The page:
by what later authors and editors have done, that 
he was not sufficiently acquainted with the his- 
tory of our poetry, nor with the works of Shake- 
speare's predecessors and contemporaries. The 
Letters to various friends, occupy three volumes 
in that * collection of his works, which we pro- 

• His translatioQ of Homer is therefore not here included ; 
the discussion of whose beauties and faults (for faults it has) 
well deserve a separate volume ; a work which, if well exe- 
cuted, would be of the greatest utility in forming a just taste. 


fessedly made use of in drawing up these remarks. 
They appear to, have been written with a design 
to have them one day published. They contain^ 
it must be allowed, many interesting particulars ; 
but they are tinctured and blemished with a great 
share of vanity, and self-importance, and y,iih 
too many commendations of his own integrity, 
independency, and virtue. Pope, Swift, and 
Bolingbroke, appear, by the letters, to have 
formed a kind of haughty triumvirate^ in order 
to issue forth proscriptions against all who would 
not adopt their sentiments and opinions. And 
by their own accotmt of themselves, they would 
have the reader believe, that they had engrossed 
and monopolized all tlie genius, and all the ho* 
nesty, of the age, in which, according to their 
opinion, they had the misfortune to live. 

Thus have I endeavoured to give a critical ac- 
count, with freedom, but it is hoped with impar* 
tiality, of each of Pope's works ; by which re- 
view it will appear, that the largest portion' of 

VOL. II. D d them 

by shewing readers^ especially of the younger sort^ how very 
inferior and unlike it is to the original, and how much over* 
loaded with improper, unnecessary, and Ovidian ornaments. 


fhem is of the didactic^ morale and Mtyrk kind ; 
and consequently, not of the most poetic sp^es 
of poetry ; whence it is manifest, ^^X.goodetmt 
and judgment were his charaeteristical excellen- 
cies, rather than fancy and imention : not that 
the author of the Rupe of the Lock^ and Eloisa, 
can be thought to want imagination; but because 
his imagination was not his predominant talent, 
because he indulged it not, and because he gave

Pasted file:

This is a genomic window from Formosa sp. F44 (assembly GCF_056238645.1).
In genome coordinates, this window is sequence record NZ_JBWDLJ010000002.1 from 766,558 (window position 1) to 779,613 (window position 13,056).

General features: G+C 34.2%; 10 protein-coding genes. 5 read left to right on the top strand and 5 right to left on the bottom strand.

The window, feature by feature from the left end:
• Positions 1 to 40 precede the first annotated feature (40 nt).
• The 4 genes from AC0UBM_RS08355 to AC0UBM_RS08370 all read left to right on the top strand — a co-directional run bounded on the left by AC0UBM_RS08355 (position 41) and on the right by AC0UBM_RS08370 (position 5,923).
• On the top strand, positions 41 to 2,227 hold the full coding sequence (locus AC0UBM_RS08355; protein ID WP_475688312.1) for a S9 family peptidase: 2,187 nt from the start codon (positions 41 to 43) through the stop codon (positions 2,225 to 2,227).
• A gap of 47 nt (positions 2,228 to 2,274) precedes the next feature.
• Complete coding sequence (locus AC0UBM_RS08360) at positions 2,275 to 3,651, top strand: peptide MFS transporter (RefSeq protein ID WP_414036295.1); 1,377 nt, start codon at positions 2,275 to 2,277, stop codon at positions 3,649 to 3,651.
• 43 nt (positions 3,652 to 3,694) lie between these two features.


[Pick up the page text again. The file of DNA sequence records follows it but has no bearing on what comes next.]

not so many proofs of ^Aw talent as of the other. 
This turn of mind led him to admire French mo- 
dels ; he studied Boileau attentively ; formed him- 
self upon Am, as Milton formed himself upon 
the Grecian and Italian sons of Fancy. He stiiek 
to describing modem manners; but those man* 
ners, because they are fafnitiarj uniform,^ artifi'^ 
cialf tnd polishedy are, in their very nature, unfit 
for any lofty effort of the Muse. He gradually 
became one of the most Correct, even, and exact 
poets that ever wrote ; polishing his pieces with 
a care and assiduity, that no business or avoca- 
tion ever interrupted : so that if he does not fre- 
quently ravish and transport his reader, yet he 
does not disgust him with unexpected inequali- 
ties, and absurd improprieties. Whatever poeti- 


cal eathusiasm be actually posses^d, he withheld . 
and atUled. The perusal pf him a^ects not pux 
miuds with such strong emotions as we fed from 
Homer and Milton ; 30 that no man of a true 
poetical spirit, is master of kimseff while he reads 
them. Hence, he is a. writer fit for universal pe- 
rusal ; adapted to all ages and stations ; for the 
old and for die young ; the man of business and 
the scholar. He who would think the .Hwry 
Queenj Pahmon and ArcitCj the Tempest or dmus^ 
childish and romantic, might relish. Pope. Surely 
it is no narrow and niggardly encomium^ to say 
he is the .great Poet of Reason, the First of 
Ethical authors in verse. And this species of 
writing is^ after all, the surest road to an exten- 
sive reputation. It lies more level to the general 
capacities of men, than the higher flights of 
more genuine poetry. We all remember when 
even a Churchill was more in vogue than a Gray. 
He that, treats of fashionable follies^ and the 
topics of the day, that describes present persons 
and recent events, finds many readers, whose 
understandings and whose passions he gratifies. 
The name of Chesterfield on one hand, and of 
Walpole on the other, failed not to make a poem 

D d 2 bought